The game is fairly good in the graphics department. The walls and other objects in the environment look fine, and the textures don't look too bad when viewed up close. The character models for the protagonists have an interesting early CG/anime mix going for them, and while it works well enough in regard to their bodies and facial features, their joints and hands don't look too good. This is also true of their lip movements during cut scenes, which seems to match the English dialogue well but looks horribly dubbed when they speak Japanese; this is a bit odd, considering that this is a Japanese game.

The same criticisms for the heroes can also be said for the ghosts, though it is tiresome to see them all sport sunken eye sockets. They also have the same animations, so the ghostly old man will attack you with the same animation frames as a dead schoolgirl would. A little variety here would have been nicer.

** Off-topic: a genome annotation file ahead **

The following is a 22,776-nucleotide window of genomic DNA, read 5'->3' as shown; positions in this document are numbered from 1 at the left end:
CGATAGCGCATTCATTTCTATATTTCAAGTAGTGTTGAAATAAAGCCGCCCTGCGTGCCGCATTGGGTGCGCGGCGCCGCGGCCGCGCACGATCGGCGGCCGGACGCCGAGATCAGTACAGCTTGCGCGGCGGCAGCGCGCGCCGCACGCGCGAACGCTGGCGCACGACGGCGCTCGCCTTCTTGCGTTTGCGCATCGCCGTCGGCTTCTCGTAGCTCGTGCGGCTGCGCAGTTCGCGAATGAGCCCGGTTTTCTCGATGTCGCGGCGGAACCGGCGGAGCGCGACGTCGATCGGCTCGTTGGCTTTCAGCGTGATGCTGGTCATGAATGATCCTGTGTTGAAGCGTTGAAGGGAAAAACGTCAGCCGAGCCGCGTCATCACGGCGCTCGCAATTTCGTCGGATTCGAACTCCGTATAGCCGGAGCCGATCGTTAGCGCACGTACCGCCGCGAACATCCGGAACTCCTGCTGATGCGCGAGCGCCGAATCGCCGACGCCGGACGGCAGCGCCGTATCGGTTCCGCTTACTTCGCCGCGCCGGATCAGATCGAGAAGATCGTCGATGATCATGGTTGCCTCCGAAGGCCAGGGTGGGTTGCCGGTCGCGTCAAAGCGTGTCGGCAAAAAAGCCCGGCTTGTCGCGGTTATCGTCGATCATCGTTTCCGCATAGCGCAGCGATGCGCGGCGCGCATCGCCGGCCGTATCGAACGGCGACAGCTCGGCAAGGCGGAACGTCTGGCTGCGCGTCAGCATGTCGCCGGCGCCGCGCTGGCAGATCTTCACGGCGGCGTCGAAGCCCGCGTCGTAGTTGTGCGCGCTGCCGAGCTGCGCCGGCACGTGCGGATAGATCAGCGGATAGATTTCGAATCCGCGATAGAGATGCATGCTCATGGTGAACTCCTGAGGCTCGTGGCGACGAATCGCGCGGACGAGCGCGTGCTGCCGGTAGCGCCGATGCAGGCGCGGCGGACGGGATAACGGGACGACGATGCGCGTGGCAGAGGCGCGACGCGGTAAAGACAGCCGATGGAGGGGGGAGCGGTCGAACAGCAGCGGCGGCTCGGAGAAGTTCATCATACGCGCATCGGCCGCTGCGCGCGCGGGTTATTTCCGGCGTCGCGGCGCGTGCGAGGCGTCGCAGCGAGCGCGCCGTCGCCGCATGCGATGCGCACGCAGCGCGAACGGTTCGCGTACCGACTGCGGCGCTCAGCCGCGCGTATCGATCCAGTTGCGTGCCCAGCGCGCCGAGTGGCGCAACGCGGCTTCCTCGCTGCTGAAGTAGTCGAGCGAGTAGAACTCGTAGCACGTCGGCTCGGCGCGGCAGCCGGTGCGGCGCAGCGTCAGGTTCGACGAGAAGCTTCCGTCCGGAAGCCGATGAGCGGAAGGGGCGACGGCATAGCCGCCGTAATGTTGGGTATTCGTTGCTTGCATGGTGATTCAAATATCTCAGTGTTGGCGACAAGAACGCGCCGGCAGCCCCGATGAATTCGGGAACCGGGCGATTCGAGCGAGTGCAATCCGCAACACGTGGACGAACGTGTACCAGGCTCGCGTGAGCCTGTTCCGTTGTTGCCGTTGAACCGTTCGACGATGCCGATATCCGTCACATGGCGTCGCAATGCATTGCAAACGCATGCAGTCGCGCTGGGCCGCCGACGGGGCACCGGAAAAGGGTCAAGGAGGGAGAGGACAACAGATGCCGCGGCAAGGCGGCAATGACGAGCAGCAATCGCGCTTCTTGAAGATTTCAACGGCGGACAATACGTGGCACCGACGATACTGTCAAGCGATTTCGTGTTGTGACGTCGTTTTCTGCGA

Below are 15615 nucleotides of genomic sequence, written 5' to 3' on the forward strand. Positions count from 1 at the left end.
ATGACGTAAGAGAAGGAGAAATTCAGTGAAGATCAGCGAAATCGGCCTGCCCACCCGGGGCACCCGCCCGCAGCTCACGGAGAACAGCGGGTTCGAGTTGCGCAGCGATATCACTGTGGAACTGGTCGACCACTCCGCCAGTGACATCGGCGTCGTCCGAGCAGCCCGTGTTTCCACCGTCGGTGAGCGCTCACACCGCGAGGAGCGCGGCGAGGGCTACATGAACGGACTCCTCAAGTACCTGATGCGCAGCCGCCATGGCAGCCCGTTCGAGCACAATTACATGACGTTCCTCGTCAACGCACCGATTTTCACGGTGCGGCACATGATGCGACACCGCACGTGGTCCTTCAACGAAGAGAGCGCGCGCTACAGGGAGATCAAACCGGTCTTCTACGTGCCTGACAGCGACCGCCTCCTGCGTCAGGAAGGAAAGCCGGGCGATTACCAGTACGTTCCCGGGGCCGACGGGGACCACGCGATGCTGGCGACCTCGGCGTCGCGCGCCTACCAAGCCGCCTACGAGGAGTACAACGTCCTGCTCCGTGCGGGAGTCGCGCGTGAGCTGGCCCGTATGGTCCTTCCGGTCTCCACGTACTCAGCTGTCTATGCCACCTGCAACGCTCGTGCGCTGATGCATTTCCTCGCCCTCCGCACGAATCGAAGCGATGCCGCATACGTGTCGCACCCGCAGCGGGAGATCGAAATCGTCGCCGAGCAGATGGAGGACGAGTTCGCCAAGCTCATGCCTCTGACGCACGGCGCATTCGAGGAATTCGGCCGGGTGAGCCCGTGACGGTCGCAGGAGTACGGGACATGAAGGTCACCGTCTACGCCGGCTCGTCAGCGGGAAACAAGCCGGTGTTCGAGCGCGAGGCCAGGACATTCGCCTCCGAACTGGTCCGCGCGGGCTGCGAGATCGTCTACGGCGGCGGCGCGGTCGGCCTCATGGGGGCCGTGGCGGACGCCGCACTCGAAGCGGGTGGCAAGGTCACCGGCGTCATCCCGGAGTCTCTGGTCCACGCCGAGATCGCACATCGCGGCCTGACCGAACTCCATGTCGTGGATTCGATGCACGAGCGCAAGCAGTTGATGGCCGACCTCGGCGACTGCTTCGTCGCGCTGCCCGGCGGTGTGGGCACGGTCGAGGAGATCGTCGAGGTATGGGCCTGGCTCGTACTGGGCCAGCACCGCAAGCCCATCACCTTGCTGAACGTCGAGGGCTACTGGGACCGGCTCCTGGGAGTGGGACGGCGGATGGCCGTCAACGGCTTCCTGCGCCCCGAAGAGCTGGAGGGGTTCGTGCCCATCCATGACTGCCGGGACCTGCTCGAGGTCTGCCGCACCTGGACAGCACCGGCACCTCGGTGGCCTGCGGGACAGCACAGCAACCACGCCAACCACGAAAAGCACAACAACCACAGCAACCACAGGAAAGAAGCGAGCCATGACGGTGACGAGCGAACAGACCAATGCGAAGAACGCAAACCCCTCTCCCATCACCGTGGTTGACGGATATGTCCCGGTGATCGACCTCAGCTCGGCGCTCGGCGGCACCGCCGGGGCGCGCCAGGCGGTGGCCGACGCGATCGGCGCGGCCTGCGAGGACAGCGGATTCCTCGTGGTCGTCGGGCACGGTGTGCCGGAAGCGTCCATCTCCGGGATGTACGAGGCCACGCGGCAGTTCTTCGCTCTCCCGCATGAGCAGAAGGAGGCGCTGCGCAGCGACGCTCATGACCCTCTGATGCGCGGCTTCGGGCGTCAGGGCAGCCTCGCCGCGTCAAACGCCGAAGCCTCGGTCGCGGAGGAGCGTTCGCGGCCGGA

There are a few bigger faults, though, and they have to do with lighting and subtitles. For the most part, you'll need to acquire flashlights early on in the game if you want your characters to be able to analyze clues or search their environments more thoroughly. However, the brightness is already defaulted to a point where you can actually see everything quite clearly so the need for a flashlight simply becomes a formality. Secondly, the game does not subtitle everything. It's understandable to omit greetings like "Hello," since you can quickly gauge what is being said even if you don't know the language basics. However, the camera focuses on some Japanese signs but no English subtitles are provided, making the scene and extended camera shots lose meaning. There are also a few subtitles that just aren't translated correctly at all on phone pictures. People might understand why there's a picture of an exit on the phone, for example, but if the subtitle for the picture is pure gibberish, the clue ends up being more confusing than helpful.